The Chapel-Mosquito loop is one of the most spectacular day or weekend hikes in Pictured Rocks, if not the entire Upper Peninsula. There are two fantastic waterfalls, two gorgeous, but strikingly different, beaches, and a hike along 200 foot high cliffs offering incredible views of the sandstone rock formations that will not soon be forgotten.
The first part of the adventure, though, is actually reaching the trail head. Although H-58, the road that runs the length of the park and allows access to everything in the park from Miner’s Castle (via H-11) to the Grand Sable Dunes, is fully paved, the Chaparral Road that leads to the trail head is a different story—it is a dirt road that is filled with deep ruts and portions of it are very rough. A normal car shouldn’t have too much trouble so long as you take it nice and easy.
The loop itself begins at a dual trail head: Mosquito Beach, Mosquito Falls, and Chapel Beach are all directly accessible on the left trail while Chapel Falls and Chapel Beach can be reached using the right hand trail. My preferred direction is to tackle the loop clockwise (hike to Mosquito Falls and Mosquito Beach and loop around to the Chapel area), though this does back-load some of the the most fantastic sights to the latter half of the hike, but either direction is fantastic. The loop is well maintained and signed but, like all trails in Pictured Rocks, not blazed; it can be muddy in the spring and early summer or after a rainy day.
After several descents and ascents along the trail you’ll reach Mosquito Falls, along the Mosquito River, which is the first major landmark along the hike. It is one of the smaller waterfalls in the park, at a relatively small 10 feet tall, but it is much easier to get good viewing angles of the cascades than at Chapel Falls. A little ways further up the trail is an additional 5 foot drop. I should also note, the falls and the river are well named; if you’re not wearing bug spray and it is bug season, you may get swarmed by mosquitoes.
After crossing over the Mosquito River, the trail will meander in the woods before rapidly descending to Lake Superior and Mosquito Beach. The beach is split by the Mosquito River: the west side is sandy but filled with large boulders while the opposite bank is comprised of beautiful sandstone terraces, several of which extend in to Lake Superior to form large sandstone shelves which are visible from the trail.
After leaving Mosquito Beach, the trail will begin to ascend up to the cliff tops. The first major rock formation you’ll come across is Lovers’ Leap and Petite Portal that jut out into Lake Superior. There are various legends regarding origin of the romantic name but most of them involve a smitten couple hurling themselves off the cliff in a show of their undying love for each other (NOTE: do NOT attempt as the water is a paltry 3 feet deep at the base of the formation!).
The next major landmark along the hike is Indian Head, a huge sandstone promontory. You’ll know that you’re close when the trail quickly ascends. Once you reach Indian Head, you’ll emerge out on to the open cliff tops and be able take in the spectacular view (it’s, basically, a beach that is 200 feet above the water’s surface). One of the more striking visuals is the large rock formation rising up from the water where, during certain portions of the year, gulls will roost in large numbers.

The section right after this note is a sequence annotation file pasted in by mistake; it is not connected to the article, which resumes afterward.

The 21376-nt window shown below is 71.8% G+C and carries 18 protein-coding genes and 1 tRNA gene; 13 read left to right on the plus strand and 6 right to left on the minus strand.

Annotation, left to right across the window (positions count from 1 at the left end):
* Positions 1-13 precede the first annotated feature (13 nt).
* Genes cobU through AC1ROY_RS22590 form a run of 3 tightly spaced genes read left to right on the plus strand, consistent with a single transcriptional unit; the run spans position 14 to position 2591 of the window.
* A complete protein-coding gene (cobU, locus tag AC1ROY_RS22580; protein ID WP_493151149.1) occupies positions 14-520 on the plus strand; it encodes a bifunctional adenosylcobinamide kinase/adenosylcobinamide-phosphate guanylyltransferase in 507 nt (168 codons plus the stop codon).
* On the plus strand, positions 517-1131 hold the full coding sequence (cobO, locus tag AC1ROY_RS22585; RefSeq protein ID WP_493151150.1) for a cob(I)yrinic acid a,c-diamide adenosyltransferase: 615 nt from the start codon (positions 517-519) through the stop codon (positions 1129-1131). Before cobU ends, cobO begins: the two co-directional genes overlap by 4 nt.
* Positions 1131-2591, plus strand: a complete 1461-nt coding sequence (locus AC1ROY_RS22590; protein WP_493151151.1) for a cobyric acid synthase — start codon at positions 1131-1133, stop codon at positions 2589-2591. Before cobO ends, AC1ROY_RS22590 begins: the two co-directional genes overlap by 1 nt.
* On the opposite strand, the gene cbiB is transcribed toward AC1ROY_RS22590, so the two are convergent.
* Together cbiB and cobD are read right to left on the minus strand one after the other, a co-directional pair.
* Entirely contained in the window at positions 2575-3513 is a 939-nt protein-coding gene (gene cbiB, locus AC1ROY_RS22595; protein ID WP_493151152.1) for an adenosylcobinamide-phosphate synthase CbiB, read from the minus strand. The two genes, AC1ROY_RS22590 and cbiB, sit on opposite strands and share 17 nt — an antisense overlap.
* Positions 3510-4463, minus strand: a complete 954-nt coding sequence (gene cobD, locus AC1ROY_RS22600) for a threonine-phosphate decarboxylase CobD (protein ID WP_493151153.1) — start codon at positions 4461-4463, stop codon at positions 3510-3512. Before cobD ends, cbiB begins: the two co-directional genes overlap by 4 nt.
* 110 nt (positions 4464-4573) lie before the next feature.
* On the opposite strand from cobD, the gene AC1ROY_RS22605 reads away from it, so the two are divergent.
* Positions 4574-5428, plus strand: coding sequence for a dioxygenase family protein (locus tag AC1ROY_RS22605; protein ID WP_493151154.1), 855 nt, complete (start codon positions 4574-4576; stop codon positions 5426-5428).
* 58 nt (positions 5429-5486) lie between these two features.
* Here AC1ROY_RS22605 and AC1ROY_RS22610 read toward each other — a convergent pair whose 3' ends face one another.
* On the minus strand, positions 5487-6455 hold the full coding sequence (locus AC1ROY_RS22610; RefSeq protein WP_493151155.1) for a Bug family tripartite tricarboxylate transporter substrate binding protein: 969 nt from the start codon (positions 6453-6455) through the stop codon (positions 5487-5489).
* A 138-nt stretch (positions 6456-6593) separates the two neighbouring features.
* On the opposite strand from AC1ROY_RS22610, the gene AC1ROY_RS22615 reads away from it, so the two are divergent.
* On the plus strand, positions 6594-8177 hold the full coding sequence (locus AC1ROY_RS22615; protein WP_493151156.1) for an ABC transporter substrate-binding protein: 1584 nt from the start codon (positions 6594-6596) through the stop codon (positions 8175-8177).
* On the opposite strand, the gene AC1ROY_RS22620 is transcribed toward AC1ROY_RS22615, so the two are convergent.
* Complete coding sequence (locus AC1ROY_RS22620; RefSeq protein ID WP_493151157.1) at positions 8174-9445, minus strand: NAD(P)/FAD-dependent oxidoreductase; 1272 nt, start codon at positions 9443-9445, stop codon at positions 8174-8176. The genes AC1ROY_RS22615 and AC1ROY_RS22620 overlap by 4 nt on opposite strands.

A short ways down the trail you’ll reach Grand Portal Point. Similar to Indian Head, you’ll be able to get out on to open cliff tops to see the fantastic cliffs surrounding the point and the gorgeous clear waters of Lake Superior. The actual stone portal for which the point is named collapsed in 1900, though the debris from the collapse is still visible along the cliffs.
After Grand Portal Point, the trail will descend and there will be another partially collapsed portal; this formation collapsed sometime during the winter of 1999-2000.
The final two formations along the trail as you close in on Chapel Beach are Battleship Rocks, named because of their resemblance to the hulls of battleships setting sail, and Indian Drum, water eroded holes in the cliff face that, on days when there is substantial wave action on the lake, will produce loud drum like sounds from the water smacking against the interior walls.
Unlike Mosquito Beach, Chapel Beach is a gorgeous white sand beach that extends for several tenths of a mile. On one end, you can see magnificent views of the cliffs and on the other side is a small waterfall and one of the most well-known sights around the area: Chapel Rock. The creek (Section 34 Creek) and waterfall are much warmer than Lake Superior and it is not uncommon to wade around in the plunge pool area after the long hike. Chapel Rock, just beyond the end of the beach, is unique for two reasons: the first are the Swiss-cheese like holes in the rock; the second is the tree that crowns the formation whose roots extend across a gap to reach land. There was, likely, an arch that the roots grew across that has since eroded away or collapsed.
After leaving the beach, the trail will quickly ascend and you’ll reach the impressive 60 foot tall Chapel Falls. Although it is possible to reach the bottom of the falls, I’ve never been able to figure out how to pull that off. The two viewing areas do provide for great views of the falls. Right above the falls is an unnamed five foot drop.
The remainder of the trail is relatively flat and follows an abandoned road grade. The alternate path back, which runs through the campground, to the trail head bypassing Chapel Falls does allow for a quick view of Little Chapel Lake but is, otherwise, unremarkable.
Want to see more pictures from the Chapel-Mosquito loop or other spectacular sights from Pictured Rocks? Check them out at my photography page on Facebook and select any of the Pictured Rocks albums: https://www.facebook.com/erichackneyphotography